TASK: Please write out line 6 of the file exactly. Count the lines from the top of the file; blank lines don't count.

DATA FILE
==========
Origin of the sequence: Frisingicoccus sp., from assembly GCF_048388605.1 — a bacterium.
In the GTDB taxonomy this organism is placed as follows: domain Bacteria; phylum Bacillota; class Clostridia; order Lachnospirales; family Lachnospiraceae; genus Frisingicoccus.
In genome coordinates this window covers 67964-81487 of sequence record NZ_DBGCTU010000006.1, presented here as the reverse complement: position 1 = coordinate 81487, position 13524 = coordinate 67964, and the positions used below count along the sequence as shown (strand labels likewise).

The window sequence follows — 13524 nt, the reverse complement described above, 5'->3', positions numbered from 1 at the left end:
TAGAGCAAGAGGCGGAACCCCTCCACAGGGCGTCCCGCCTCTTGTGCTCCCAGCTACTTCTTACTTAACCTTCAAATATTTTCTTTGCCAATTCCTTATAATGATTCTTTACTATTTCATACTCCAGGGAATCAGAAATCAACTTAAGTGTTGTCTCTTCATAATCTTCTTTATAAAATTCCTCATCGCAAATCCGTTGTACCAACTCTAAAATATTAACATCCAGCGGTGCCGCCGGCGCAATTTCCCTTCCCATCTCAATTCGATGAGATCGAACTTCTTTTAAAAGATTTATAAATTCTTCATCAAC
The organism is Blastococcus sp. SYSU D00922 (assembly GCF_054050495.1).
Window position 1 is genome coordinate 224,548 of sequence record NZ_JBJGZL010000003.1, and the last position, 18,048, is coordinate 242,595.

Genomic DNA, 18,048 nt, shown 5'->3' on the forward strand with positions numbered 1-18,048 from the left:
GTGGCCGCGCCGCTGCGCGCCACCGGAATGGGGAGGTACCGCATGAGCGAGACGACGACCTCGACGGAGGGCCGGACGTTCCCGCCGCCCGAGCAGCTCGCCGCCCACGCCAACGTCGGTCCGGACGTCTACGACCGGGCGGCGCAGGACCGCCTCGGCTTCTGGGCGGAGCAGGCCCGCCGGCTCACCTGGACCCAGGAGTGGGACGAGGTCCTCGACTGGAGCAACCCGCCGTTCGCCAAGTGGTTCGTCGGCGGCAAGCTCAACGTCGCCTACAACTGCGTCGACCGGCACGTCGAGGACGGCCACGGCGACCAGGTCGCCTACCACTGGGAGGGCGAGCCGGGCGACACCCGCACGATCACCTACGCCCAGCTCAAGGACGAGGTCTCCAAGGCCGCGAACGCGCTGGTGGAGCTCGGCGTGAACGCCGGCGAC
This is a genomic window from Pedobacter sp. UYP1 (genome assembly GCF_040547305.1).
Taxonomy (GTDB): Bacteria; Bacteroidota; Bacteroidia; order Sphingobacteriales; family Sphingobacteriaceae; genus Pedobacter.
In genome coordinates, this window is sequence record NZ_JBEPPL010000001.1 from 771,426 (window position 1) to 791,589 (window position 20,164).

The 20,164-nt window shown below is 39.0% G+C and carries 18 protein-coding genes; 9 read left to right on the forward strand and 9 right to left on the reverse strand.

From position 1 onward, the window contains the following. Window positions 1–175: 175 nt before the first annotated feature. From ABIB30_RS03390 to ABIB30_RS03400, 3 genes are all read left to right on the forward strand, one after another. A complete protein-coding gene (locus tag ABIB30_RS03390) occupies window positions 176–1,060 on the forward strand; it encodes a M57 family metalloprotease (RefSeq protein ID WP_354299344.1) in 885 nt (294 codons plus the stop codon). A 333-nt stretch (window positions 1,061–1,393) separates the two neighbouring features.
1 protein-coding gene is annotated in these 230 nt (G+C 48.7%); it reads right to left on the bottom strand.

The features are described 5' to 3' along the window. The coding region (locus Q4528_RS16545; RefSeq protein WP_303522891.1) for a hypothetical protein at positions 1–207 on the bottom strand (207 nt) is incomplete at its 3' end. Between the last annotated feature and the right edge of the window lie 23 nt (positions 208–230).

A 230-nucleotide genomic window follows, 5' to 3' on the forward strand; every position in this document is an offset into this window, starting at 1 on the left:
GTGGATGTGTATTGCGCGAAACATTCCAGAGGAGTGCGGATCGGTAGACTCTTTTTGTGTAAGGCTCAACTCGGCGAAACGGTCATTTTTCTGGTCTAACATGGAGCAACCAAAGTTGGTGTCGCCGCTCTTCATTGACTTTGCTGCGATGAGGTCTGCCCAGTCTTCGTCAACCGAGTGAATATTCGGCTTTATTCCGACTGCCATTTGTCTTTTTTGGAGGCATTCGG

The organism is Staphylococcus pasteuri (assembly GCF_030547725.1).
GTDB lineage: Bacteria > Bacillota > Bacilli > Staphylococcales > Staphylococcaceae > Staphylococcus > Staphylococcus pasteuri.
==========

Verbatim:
The organism is Blastococcus sp. SYSU D00922 (assembly GCF_054050495.1).